Anchor Bay was once a major outlet for cult classics and oddities before streaming and Blu-ray stores were pictured. And hidden among the late distributor’s horde of terrors lurks the New Zealand horror film The locals, the residents. This Kiwi oddity found its way overseas shortly after its theatrical release in 2003, but to date has no online presence or commercial release beyond out of print DVDs. An unfortunate but fitting fate for a film about the ghosts of a forgotten time and place.
Shortcuts are a bad idea in horror. They reduce mileage and time, but they also cause problems. Best friends Grant and Paul (johnny barker, Dwayne Cameron) are victims of their own dangerous detour in Greg Pageis the first and only feature film. When they go on a trip after Grant’s recent breakup, they end up getting lost in the country. The deeper they go into these rural areas, the more Grant and Paul discover the dark secrets of the blood-soaked land and risk becoming one of the film’s namesakes.
An eerie aerial view of the story’s main location – the open countryside with no signs of life – is temporarily disarmed by a more familiar and active environment. Somewhere in metropolitan Auckland, newly single Grant insists on wallowing in his misery until the best brother Paul shows up. They soon load the Subaru with supplies and surfboards, then set off in search of some much-needed distraction.
With such a small cast, The locals, the residents has the opportunity to build the relationship of its two main characters. Grant and Paul’s banter en route to their destination is as natural as it is insightful. The taller, black-haired half of this duo is sensitive and thoughtful, while the smaller dynamo flies near the seat of his pants. Page draws distinct and opposite personalities from Grant and Paul, but he makes sure they’re always on the same page. It’s almost like they can read each other’s thoughts and finish each other’s sentences. The writing of the characters is never so inscrutable; audiences can understand these companions without digging too far below the surface. Their close bond, the fruit of years of friendship, is crucial to the story.
The horror elements become more noticeable once the protagonists reach their pastoral address. The ROAD CLOSED and PRIVATE PROPERTY signs deter an ever-wary Grant, but the sudden appearance of two attractive, flirtatious women changes his tune. There is something strange about Kelly and Lisa (Kate Elliott, Help Walker) as they stop at the entrance to Paul’s shortcut. They’re in full ’80s gear, and Lisa’s drummer looks vintage compared to the men’s modern car. While viewers are no doubt telling them to leave at this point, Grant and Paul have no valid reason to be afraid of Kelly and Lisa. They of course follow them across the bridge without a single thought as to how badly this could end. In fairness though, Grant and Paul have bigger things to worry about as the night unfolds.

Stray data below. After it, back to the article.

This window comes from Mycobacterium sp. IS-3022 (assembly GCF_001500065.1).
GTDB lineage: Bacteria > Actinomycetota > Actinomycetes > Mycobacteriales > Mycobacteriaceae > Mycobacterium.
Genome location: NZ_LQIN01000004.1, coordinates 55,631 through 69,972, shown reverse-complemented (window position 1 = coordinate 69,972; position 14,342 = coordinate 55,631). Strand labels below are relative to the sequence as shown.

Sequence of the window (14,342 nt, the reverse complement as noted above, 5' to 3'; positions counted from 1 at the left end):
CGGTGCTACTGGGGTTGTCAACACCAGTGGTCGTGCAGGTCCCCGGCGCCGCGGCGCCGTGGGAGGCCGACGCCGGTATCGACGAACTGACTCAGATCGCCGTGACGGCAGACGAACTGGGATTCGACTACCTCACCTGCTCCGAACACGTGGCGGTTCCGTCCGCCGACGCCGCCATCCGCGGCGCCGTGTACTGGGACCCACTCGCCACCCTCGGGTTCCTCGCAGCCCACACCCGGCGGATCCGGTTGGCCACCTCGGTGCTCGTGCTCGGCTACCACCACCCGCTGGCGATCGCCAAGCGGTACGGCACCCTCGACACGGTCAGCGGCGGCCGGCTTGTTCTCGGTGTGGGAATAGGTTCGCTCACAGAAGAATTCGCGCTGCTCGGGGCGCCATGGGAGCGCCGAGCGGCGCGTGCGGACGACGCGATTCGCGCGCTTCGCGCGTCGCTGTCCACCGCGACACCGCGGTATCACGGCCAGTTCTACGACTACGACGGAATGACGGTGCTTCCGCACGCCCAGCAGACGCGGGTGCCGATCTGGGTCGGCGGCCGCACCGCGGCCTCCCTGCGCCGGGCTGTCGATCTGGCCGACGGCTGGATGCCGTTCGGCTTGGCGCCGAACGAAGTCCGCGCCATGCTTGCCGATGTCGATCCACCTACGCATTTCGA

Grant and Paul’s real terror begins when they see a murder; Peter McCauleyBill’s character slits a woman’s throat before their eyes. With the car out of service, the unlucky Witnesses must then drive across the country until they eventually go their separate ways. Grant becomes more entangled in homicide after meeting one of the killer’s other victims, Martin (Paul Glover), who for some reason asks him to help dig something up. Meanwhile, Paul crosses paths with Kelly and Lisa again, and the three escape a pair of revheads (David Gibson, Glen Levy).
Now, it seems strange that the main characters would be separated so early in the story, but this time around the gap emphasizes the film’s most important theme. As with all close friends, people get distant from time to time. It is presumed that Grant and Paul did the same and are only now getting back on track. Their brief disunity could be caused by any number of things besides friction: dating, school, work. So having Grant and Paul take personal trips into the wop-wops is a metaphor for their own friendship. Although they have their own problems to deal with, they always end up finding each other.
The locals, the residents is generous in exposition and clues, so the mystery at hand isn’t too difficult to figure out. Audiences will have a solid understanding of what’s going on before the final act appears. They realize a blurred areaSome sort of disturbance in time is responsible for all ghostly happenings. Page, however, manages to wring out a major surprise in the story that feels like a straight punch to the stomach. It’s an emotional turn of events that changes the tone of the film while reaffirming the strengths of Grant and Paul’s relationship.
In the best possible way, The locals, the residents is a friendship film disguised in horror clothes. Page’s supernatural misadventure between two lifelong buds is rich in excitement, authentic performances and, above all, a remarkable depiction of intimacy between male friends. This New Zealand horror film is never scary, but it is a moving story of love and loyalty.
Horrors from elsewhere is a recurring column that highlights a variety of movies from around the world, especially those outside of the United States. Fears may not be universal, but one thing is for sure — a cry is understood, always and everywhere.